The past two months have seen an army of Chinese online peer-to-peer lending platforms go sour due to tightened regulation and liquidity crunch.
In just 12 days between July 2 to July 13, a total of 71 P2P lending platforms collapsed, suspended cash withdrawals, faced management issues, stopped operation or liquidated, according to Chinese local media.
The latest is Shenzhen-based Touzhijia. On July 13th, the platform was found to have overdue debt payment. On 15th, founder Xu Hongwei said he has reported to the police and will cooperate with the police to recover investor losses.
In Shanghai, police is already investigating P2P firms Zibang Investment Holdings and Shanghai Puziben Financial Information for illegal absorption of public deposits.
Since 2016 as China issued strict rules to regulate the sector, P2P players have been under scrutiny from central and local governments. This year, regulators state that selling wealth management products online without permission can be deemed as illegal absorption of public deposits.
At the same time, as China tightens credit mechanisms, some borrowers failed to get funding and missed the payments to P2P companies. With poor risk control and mismatch of maturity of loans and investments, the lenders are failing rapidly.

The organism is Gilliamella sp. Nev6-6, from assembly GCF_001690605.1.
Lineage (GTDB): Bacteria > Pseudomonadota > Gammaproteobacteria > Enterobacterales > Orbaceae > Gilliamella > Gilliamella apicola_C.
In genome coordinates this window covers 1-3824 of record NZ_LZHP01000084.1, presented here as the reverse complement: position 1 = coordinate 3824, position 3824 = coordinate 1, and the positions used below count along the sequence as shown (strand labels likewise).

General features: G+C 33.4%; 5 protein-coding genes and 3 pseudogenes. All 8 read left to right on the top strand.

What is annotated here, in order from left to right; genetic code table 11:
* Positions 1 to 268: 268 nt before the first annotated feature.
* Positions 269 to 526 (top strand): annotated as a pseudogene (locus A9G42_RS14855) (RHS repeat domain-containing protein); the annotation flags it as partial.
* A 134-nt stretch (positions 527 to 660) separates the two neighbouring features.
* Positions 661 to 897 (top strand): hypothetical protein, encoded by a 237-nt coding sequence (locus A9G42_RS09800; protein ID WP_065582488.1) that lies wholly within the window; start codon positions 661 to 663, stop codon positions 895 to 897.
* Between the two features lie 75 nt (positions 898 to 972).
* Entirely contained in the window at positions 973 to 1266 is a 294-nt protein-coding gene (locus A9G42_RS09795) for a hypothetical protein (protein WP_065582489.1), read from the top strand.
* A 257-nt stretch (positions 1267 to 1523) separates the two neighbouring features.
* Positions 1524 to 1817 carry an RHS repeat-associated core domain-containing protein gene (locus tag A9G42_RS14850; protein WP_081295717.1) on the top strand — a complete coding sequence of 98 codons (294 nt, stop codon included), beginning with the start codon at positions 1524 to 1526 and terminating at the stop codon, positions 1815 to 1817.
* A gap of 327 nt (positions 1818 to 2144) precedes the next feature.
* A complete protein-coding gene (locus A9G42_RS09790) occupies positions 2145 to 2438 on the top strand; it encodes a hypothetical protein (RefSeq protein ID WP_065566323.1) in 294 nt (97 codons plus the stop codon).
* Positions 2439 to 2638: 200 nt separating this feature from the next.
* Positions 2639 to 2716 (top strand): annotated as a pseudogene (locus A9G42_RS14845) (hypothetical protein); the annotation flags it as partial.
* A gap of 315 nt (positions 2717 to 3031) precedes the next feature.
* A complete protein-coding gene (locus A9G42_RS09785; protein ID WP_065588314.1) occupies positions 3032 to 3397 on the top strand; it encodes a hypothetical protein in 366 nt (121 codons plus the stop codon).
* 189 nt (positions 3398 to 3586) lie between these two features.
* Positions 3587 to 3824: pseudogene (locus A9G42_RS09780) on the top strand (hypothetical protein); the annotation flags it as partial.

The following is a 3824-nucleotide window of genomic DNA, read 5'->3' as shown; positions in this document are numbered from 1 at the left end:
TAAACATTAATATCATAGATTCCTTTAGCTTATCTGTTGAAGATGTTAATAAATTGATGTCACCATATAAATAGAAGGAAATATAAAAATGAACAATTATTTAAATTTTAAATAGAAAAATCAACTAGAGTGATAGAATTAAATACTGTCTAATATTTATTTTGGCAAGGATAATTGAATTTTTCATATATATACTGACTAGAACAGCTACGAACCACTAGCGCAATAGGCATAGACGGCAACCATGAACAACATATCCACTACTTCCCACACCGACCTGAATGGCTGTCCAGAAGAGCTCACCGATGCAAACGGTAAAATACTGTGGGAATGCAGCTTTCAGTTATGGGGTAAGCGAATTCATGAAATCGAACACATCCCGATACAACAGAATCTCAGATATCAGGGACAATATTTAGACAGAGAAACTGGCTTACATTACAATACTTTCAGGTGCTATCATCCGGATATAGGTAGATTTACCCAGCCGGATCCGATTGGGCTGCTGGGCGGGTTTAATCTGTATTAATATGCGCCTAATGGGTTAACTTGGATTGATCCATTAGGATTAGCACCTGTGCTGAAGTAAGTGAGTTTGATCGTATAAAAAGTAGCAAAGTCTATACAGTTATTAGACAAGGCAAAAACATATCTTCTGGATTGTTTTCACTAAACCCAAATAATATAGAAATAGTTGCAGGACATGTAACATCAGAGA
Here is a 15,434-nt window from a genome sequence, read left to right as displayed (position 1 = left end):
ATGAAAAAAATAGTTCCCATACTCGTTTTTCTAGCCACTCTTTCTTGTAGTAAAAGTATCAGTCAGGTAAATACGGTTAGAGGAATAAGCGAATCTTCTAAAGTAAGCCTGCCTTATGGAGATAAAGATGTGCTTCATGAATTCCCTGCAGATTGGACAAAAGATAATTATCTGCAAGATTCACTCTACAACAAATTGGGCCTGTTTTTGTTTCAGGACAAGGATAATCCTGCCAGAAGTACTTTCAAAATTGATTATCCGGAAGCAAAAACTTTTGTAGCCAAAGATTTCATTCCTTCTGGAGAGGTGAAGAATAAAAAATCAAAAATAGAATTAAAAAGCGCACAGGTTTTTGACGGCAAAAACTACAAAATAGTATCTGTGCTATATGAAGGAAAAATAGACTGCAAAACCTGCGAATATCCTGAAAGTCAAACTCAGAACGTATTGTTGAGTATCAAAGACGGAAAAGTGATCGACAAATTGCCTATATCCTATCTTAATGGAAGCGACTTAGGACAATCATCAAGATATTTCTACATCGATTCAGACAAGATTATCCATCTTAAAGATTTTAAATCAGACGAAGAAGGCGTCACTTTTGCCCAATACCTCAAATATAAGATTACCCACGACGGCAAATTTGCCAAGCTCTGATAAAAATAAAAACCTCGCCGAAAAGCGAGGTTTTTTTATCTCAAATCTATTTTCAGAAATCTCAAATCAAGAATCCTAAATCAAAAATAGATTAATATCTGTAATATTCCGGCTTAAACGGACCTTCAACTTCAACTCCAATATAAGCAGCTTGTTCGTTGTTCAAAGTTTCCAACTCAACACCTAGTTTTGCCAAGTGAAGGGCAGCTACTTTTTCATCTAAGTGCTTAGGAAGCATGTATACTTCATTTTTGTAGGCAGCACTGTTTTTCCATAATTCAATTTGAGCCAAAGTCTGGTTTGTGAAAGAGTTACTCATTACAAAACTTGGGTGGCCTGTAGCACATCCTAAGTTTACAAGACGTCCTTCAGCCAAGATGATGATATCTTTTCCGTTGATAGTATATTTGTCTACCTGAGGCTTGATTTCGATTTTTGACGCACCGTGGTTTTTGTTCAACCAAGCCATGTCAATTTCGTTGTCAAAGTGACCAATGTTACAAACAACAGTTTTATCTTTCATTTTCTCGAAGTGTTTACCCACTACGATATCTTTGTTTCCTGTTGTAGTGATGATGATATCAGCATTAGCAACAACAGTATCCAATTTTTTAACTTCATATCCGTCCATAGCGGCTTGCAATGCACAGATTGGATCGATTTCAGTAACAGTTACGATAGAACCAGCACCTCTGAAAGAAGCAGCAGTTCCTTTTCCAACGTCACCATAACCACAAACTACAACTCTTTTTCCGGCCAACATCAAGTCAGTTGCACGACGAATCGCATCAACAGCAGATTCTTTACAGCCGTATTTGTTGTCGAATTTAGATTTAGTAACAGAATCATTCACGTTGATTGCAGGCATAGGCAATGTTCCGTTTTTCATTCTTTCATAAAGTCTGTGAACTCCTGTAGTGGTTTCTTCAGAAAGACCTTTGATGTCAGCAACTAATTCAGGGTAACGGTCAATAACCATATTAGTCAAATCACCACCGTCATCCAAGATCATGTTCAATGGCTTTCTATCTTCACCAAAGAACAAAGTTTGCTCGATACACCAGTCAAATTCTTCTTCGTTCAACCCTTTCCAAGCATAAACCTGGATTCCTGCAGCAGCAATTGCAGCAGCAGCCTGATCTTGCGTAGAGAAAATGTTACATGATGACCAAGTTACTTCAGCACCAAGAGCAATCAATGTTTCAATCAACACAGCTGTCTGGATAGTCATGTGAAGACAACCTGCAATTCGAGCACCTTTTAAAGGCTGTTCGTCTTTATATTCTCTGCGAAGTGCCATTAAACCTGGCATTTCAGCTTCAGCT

As of June 30, there were 2,835 P2P platforms operating in China. In the first half of this year, only 36 new companies were founded, while 721 went out of business, according to China’s National Fintech Risk Analytic Platform.
Also, net capital inflow in P2P lending industry shrank to RMB5.66 billion in June, down 77% from RMB24.8 billion in January, according to Wangdaizhijia, a third-party data provider on China’s online lending industry.
With tightening regulation and increasing operating costs, China International Capital (CICC) expects that there will be less than 200 companies left in three years, that is only about 10% of the current platforms will survive.